Agrochemical industry has a huge potential in the Indian market given that the demand for products to increase agricultural output is unlikely to decline. One hope that with the impending off patenting of several agrochemicals, industry players and research bodies show more initiative to make available agrochemicals to Indian farmers to truly realize the ‘Make in India’ dream.
As per review of prior art literature, majority of agrochemical patents are filed by companies includes, Insecticides India, Nagarjuna Agrichem, Aimco Pesticides, Gharda Chemicals Limited, Hindustan Insecticides Limited, Indofil Industries Limited, Sumitomo Chemical, Meghamani Organics Limited, Rallis India Limited, Bayer Crop Science Limited, whereas global innovations are invented by the likes of, Mosaic Company ( U.S.), Bayer CropScience Limited (Germany), The Dow Chemical Company (U.S.), BASF SE (Germany), Monsanto Company (U.S.), Syngenta AG (Switzerland), Adama Agricultural Solutions Ltd (Israel), Nufarm Limited (Australia), Arysta LifeScience Corporation (Japan), Shanghai Kelinon Agrochemical Co. Ltd. (China), and Zhejiang Wnyca Chemical (China).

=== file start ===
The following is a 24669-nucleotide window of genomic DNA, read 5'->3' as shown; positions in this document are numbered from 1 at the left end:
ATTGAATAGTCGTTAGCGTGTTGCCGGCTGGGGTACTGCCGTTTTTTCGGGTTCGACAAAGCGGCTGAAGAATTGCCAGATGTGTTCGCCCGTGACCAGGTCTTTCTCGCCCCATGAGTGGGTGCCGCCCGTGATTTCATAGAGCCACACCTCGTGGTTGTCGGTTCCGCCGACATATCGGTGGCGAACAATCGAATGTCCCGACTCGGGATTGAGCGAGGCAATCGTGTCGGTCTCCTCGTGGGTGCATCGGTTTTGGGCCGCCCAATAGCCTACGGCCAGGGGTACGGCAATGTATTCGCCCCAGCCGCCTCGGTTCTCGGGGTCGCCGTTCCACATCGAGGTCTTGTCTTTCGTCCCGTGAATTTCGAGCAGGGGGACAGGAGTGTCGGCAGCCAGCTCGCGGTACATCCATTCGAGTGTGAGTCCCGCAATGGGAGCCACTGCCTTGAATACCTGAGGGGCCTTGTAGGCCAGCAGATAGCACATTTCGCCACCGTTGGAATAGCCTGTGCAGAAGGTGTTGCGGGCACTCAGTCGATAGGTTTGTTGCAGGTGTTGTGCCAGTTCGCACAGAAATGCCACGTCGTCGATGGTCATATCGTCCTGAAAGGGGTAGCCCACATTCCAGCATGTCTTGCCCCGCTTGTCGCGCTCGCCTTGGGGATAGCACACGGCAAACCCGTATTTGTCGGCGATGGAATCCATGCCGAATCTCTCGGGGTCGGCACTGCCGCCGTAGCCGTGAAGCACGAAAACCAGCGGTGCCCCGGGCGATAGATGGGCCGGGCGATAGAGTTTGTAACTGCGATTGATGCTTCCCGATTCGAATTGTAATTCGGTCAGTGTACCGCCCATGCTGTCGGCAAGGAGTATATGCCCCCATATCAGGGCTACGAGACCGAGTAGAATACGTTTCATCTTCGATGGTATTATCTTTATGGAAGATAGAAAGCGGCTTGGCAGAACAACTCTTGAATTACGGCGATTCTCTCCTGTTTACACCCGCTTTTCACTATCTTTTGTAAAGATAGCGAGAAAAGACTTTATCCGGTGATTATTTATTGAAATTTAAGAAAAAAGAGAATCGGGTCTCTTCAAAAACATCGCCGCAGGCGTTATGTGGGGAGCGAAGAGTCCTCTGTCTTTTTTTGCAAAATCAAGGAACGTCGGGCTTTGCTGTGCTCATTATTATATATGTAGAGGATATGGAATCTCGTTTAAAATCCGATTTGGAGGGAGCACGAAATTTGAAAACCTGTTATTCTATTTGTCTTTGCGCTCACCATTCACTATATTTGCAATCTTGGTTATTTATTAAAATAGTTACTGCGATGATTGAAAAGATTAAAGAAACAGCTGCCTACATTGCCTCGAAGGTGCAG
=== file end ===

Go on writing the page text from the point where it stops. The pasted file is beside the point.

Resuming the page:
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Advocate Rahul Dev is a Patent Attorney & International Business Lawyer practicing Technology, Intellectual Property & Corporate Laws. He is reachable at rd (at) patentbusinesslawyer (dot) com & @rdpatentlawyer on Twitter.
Quoted in and contributed to 50+ national & international publications (Bloomberg, FirstPost, SwissInfo, Outlook Money, Yahoo News, Times of India, Economic Times, Business Standard, Quartz, Global Legal Post, International Bar Association, LawAsia, BioSpectrum Asia, Digital News Asia, e27, Leaders Speak, Entrepreneur India, VCCircle, AutoTech).